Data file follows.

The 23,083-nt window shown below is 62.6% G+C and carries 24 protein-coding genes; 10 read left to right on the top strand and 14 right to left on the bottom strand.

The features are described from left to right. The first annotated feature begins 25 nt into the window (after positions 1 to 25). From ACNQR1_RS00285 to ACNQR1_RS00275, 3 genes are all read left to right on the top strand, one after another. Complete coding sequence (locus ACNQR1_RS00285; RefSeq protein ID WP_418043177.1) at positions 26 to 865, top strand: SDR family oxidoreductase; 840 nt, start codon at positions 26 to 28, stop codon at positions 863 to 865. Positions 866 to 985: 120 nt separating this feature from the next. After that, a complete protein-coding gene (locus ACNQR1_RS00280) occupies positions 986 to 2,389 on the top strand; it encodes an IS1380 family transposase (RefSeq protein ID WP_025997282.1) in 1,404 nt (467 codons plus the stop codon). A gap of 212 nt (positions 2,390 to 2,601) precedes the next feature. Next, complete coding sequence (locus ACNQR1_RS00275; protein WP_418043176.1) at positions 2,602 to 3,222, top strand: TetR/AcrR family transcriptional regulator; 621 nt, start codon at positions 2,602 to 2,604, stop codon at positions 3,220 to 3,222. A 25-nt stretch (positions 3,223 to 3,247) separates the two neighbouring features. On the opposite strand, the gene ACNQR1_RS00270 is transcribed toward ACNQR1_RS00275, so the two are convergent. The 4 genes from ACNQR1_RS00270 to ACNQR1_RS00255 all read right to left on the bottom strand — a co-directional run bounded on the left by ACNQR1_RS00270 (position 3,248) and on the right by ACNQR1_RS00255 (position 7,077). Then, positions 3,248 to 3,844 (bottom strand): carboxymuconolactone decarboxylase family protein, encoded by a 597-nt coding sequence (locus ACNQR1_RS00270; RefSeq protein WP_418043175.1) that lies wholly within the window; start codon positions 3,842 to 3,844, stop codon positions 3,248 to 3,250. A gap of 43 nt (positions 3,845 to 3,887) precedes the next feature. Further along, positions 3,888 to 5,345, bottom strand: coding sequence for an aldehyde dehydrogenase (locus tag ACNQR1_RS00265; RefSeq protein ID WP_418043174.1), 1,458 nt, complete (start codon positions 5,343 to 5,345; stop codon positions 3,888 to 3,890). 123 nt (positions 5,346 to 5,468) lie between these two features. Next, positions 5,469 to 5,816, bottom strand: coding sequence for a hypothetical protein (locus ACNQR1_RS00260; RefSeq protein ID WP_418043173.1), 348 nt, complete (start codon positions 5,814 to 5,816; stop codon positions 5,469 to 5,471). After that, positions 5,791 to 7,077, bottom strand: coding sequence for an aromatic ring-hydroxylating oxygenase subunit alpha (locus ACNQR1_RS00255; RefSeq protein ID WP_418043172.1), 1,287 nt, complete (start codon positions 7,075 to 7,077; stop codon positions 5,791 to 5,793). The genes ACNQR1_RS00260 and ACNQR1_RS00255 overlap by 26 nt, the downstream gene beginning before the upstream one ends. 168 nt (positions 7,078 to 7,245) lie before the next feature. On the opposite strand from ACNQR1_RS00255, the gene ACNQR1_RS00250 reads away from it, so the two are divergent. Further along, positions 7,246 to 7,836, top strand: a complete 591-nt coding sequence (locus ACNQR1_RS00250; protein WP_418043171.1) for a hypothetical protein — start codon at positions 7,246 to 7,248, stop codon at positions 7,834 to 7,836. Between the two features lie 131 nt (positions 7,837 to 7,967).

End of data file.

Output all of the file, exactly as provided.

The 23,083-nt window shown below is 62.6% G+C and carries 24 protein-coding genes; 10 read left to right on the top strand and 14 right to left on the bottom strand.

The features are described from left to right. The first annotated feature begins 25 nt into the window (after positions 1 to 25). From ACNQR1_RS00285 to ACNQR1_RS00275, 3 genes are all read left to right on the top strand, one after another. Complete coding sequence (locus ACNQR1_RS00285; RefSeq protein ID WP_418043177.1) at positions 26 to 865, top strand: SDR family oxidoreductase; 840 nt, start codon at positions 26 to 28, stop codon at positions 863 to 865. Positions 866 to 985: 120 nt separating this feature from the next. After that, a complete protein-coding gene (locus ACNQR1_RS00280) occupies positions 986 to 2,389 on the top strand; it encodes an IS1380 family transposase (RefSeq protein ID WP_025997282.1) in 1,404 nt (467 codons plus the stop codon). A gap of 212 nt (positions 2,390 to 2,601) precedes the next feature. Next, complete coding sequence (locus ACNQR1_RS00275; protein WP_418043176.1) at positions 2,602 to 3,222, top strand: TetR/AcrR family transcriptional regulator; 621 nt, start codon at positions 2,602 to 2,604, stop codon at positions 3,220 to 3,222. A 25-nt stretch (positions 3,223 to 3,247) separates the two neighbouring features. On the opposite strand, the gene ACNQR1_RS00270 is transcribed toward ACNQR1_RS00275, so the two are convergent. The 4 genes from ACNQR1_RS00270 to ACNQR1_RS00255 all read right to left on the bottom strand — a co-directional run bounded on the left by ACNQR1_RS00270 (position 3,248) and on the right by ACNQR1_RS00255 (position 7,077). Then, positions 3,248 to 3,844 (bottom strand): carboxymuconolactone decarboxylase family protein, encoded by a 597-nt coding sequence (locus ACNQR1_RS00270; RefSeq protein WP_418043175.1) that lies wholly within the window; start codon positions 3,842 to 3,844, stop codon positions 3,248 to 3,250. A gap of 43 nt (positions 3,845 to 3,887) precedes the next feature. Further along, positions 3,888 to 5,345, bottom strand: coding sequence for an aldehyde dehydrogenase (locus tag ACNQR1_RS00265; RefSeq protein ID WP_418043174.1), 1,458 nt, complete (start codon positions 5,343 to 5,345; stop codon positions 3,888 to 3,890). 123 nt (positions 5,346 to 5,468) lie between these two features. Next, positions 5,469 to 5,816, bottom strand: coding sequence for a hypothetical protein (locus ACNQR1_RS00260; RefSeq protein ID WP_418043173.1), 348 nt, complete (start codon positions 5,814 to 5,816; stop codon positions 5,469 to 5,471). After that, positions 5,791 to 7,077, bottom strand: coding sequence for an aromatic ring-hydroxylating oxygenase subunit alpha (locus ACNQR1_RS00255; RefSeq protein ID WP_418043172.1), 1,287 nt, complete (start codon positions 7,075 to 7,077; stop codon positions 5,791 to 5,793). The genes ACNQR1_RS00260 and ACNQR1_RS00255 overlap by 26 nt, the downstream gene beginning before the upstream one ends. 168 nt (positions 7,078 to 7,245) lie before the next feature. On the opposite strand from ACNQR1_RS00255, the gene ACNQR1_RS00250 reads away from it, so the two are divergent. Further along, positions 7,246 to 7,836, top strand: a complete 591-nt coding sequence (locus ACNQR1_RS00250; protein WP_418043171.1) for a hypothetical protein — start codon at positions 7,246 to 7,248, stop codon at positions 7,834 to 7,836. Between the two features lie 131 nt (positions 7,837 to 7,967).